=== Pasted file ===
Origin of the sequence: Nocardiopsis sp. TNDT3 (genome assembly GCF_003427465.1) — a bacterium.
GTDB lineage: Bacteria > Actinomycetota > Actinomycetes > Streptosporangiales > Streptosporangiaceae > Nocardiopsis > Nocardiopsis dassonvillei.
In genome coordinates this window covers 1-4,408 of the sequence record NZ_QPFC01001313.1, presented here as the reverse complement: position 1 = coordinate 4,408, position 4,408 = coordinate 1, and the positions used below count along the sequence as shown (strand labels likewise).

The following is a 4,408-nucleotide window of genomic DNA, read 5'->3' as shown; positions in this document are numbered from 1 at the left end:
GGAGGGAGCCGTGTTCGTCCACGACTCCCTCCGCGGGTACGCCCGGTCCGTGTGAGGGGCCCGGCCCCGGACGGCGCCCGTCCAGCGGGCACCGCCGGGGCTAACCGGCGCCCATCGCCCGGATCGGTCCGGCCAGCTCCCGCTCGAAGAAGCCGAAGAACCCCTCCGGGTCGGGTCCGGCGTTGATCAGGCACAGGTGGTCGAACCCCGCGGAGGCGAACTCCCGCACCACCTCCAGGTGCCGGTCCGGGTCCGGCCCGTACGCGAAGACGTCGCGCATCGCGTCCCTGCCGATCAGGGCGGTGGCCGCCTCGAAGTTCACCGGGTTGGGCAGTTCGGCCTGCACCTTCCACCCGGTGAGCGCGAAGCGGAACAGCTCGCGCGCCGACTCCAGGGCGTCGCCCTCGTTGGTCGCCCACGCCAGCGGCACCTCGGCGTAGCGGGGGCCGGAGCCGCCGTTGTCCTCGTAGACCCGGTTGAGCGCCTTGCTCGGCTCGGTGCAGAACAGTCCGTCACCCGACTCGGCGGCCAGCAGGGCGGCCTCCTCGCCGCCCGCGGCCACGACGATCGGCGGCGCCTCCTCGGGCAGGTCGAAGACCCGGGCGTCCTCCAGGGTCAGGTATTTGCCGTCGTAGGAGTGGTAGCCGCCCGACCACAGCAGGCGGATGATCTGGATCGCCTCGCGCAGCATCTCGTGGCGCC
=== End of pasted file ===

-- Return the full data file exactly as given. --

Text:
Origin of the sequence: Nocardiopsis sp. TNDT3 (genome assembly GCF_003427465.1) — a bacterium.
GTDB lineage: Bacteria > Actinomycetota > Actinomycetes > Streptosporangiales > Streptosporangiaceae > Nocardiopsis > Nocardiopsis dassonvillei.
In genome coordinates this window covers 1-4,408 of the sequence record NZ_QPFC01001313.1, presented here as the reverse complement: position 1 = coordinate 4,408, position 4,408 = coordinate 1, and the positions used below count along the sequence as shown (strand labels likewise).

The following is a 4,408-nucleotide window of genomic DNA, read 5'->3' as shown; positions in this document are numbered from 1 at the left end:
GGAGGGAGCCGTGTTCGTCCACGACTCCCTCCGCGGGTACGCCCGGTCCGTGTGAGGGGCCCGGCCCCGGACGGCGCCCGTCCAGCGGGCACCGCCGGGGCTAACCGGCGCCCATCGCCCGGATCGGTCCGGCCAGCTCCCGCTCGAAGAAGCCGAAGAACCCCTCCGGGTCGGGTCCGGCGTTGATCAGGCACAGGTGGTCGAACCCCGCGGAGGCGAACTCCCGCACCACCTCCAGGTGCCGGTCCGGGTCCGGCCCGTACGCGAAGACGTCGCGCATCGCGTCCCTGCCGATCAGGGCGGTGGCCGCCTCGAAGTTCACCGGGTTGGGCAGTTCGGCCTGCACCTTCCACCCGGTGAGCGCGAAGCGGAACAGCTCGCGCGCCGACTCCAGGGCGTCGCCCTCGTTGGTCGCCCACGCCAGCGGCACCTCGGCGTAGCGGGGGCCGGAGCCGCCGTTGTCCTCGTAGACCCGGTTGAGCGCCTTGCTCGGCTCGGTGCAGAACAGTCCGTCACCCGACTCGGCGGCCAGCAGGGCGGCCTCCTCGCCGCCCGCGGCCACGACGATCGGCGGCGCCTCCTCGGGCAGGTCGAAGACCCGGGCGTCCTCCAGGGTCAGGTATTTGCCGTCGTAGGAGTGGTAGCCGCCCGACCACAGCAGGCGGATGATCTGGATCGCCTCGCGCAGCATCTCGTGGCGCC